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Back to the Future for Parole Policies


— December 11, 2003

Prisoner advocates had hoped that California Gov. Arnold Schwarzenegger would grant parole more often than his predecessor.

But those hopes began to fade over the weekend as the new governor upended a handful of decisions by the Board of Prison Terms.

Schwarzenegger reversed three decisions Friday night to grant parole to convicted murderers. That comes after two other reversals in recent days and one request that the board review a parole decision. Julie Dobie, a Schwarzenegger spokeswoman, said the administration had no comment on the governor’s weekend parole reversals.

The moves echo the hard-line policy on parole by former Gov. Gray Davis. During his five years in office, Davis reversed nearly every BOP decision involving a convicted murderer. He approved only eight releases of 294 murderers that came across his desk.

It would seem to add to the aura of injustice if a couple of parolees got out because their cases came fortuitously before the governor before he had decided on a hard-line policy, and while he was still trying to distinguish himself from Davis. Giving politicians too immediate a hand in the justice system is rarely a good idea. Details here from The Recorder.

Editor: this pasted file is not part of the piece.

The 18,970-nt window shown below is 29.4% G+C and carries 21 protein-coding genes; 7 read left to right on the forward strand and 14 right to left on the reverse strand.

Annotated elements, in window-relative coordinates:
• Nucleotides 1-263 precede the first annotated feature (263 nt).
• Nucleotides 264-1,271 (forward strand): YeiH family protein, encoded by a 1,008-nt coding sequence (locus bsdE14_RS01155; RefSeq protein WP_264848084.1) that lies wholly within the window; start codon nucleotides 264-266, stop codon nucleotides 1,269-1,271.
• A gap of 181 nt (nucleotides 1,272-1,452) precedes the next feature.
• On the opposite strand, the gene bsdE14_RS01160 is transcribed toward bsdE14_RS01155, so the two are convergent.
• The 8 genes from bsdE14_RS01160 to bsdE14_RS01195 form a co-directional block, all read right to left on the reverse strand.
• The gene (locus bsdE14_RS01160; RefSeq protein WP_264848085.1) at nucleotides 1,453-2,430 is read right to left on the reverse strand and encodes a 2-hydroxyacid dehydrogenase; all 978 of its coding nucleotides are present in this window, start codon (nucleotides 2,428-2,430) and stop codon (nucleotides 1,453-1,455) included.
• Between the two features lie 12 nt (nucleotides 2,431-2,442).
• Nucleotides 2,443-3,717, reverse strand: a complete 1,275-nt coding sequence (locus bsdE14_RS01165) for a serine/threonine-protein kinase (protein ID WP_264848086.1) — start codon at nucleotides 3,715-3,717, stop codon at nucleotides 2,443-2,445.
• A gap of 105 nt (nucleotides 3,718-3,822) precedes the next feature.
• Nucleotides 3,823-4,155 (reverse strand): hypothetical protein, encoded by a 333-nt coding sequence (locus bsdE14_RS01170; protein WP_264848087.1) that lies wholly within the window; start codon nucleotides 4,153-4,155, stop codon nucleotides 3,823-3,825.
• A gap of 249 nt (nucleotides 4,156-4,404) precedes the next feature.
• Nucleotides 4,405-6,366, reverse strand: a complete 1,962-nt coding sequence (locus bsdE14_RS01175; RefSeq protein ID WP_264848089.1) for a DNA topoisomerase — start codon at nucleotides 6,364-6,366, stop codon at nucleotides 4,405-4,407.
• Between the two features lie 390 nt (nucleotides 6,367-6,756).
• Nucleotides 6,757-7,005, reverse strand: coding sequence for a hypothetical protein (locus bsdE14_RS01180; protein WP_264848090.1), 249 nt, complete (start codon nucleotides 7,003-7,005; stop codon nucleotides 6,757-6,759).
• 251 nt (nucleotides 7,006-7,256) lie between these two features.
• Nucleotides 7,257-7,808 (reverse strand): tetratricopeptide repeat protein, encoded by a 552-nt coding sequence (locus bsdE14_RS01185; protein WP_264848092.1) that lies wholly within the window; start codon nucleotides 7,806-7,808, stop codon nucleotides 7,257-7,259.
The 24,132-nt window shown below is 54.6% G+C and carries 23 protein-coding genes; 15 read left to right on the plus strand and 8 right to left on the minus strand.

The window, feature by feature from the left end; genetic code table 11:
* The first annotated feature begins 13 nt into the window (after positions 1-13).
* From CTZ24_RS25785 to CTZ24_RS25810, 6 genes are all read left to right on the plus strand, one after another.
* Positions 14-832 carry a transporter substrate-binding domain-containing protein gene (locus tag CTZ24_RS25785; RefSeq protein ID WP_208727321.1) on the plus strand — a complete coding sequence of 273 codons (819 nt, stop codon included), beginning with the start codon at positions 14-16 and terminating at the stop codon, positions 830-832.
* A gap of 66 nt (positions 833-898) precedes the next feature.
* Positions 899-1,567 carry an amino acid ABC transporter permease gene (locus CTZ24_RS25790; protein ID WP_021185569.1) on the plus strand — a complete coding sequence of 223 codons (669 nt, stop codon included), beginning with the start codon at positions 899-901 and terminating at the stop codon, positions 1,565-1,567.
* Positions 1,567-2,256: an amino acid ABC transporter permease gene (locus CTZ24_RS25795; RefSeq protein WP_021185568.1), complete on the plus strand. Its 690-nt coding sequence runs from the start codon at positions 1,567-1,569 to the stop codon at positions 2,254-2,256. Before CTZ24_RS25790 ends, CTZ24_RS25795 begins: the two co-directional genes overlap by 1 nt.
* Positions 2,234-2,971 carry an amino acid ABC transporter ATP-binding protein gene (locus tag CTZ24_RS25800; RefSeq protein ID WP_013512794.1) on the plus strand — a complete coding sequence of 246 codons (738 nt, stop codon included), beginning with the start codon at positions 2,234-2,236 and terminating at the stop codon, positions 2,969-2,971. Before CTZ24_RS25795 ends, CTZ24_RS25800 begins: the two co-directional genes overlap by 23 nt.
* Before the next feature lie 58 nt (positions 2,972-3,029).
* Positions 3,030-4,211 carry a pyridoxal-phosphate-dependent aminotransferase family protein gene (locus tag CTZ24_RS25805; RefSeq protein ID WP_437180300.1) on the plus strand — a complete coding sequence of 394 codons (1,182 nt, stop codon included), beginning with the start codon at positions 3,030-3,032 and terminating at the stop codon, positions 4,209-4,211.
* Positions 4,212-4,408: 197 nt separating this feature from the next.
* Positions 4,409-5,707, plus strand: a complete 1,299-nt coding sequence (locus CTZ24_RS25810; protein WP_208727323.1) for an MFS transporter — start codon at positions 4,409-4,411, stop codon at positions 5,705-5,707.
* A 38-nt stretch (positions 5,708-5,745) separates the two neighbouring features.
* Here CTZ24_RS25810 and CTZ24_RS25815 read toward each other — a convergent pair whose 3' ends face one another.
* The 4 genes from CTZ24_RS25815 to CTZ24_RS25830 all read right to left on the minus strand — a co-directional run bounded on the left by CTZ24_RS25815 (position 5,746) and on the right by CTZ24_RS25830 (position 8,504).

Prisoner advocates had hoped that California Gov. Arnold Schwarzenegger would grant parole more often than his predecessor.

But those hopes began to fade over the weekend as the new governor upended a handful of decisions by the Board of Prison Terms.

Schwarzenegger reversed three decisions Friday night to grant parole to convicted murderers. That comes after two other reversals in recent days and one request that the board review a parole decision. Julie Dobie, a Schwarzenegger spokeswoman, said the administration had no comment on the governor’s weekend parole reversals.

The moves echo the hard-line policy on parole by former Gov. Gray Davis. During his five years in office, Davis reversed nearly every BOP decision involving a convicted murderer. He approved only eight releases of 294 murderers that came across his desk.

It would seem to add to the aura of injustice if a couple of parolees got out because their cases came fortuitously before the governor before he had decided on a hard-line policy, and while he was still trying to distinguish himself from Davis. Giving politicians too immediate a hand in the justice system is rarely a good idea. Details here from The Recorder.

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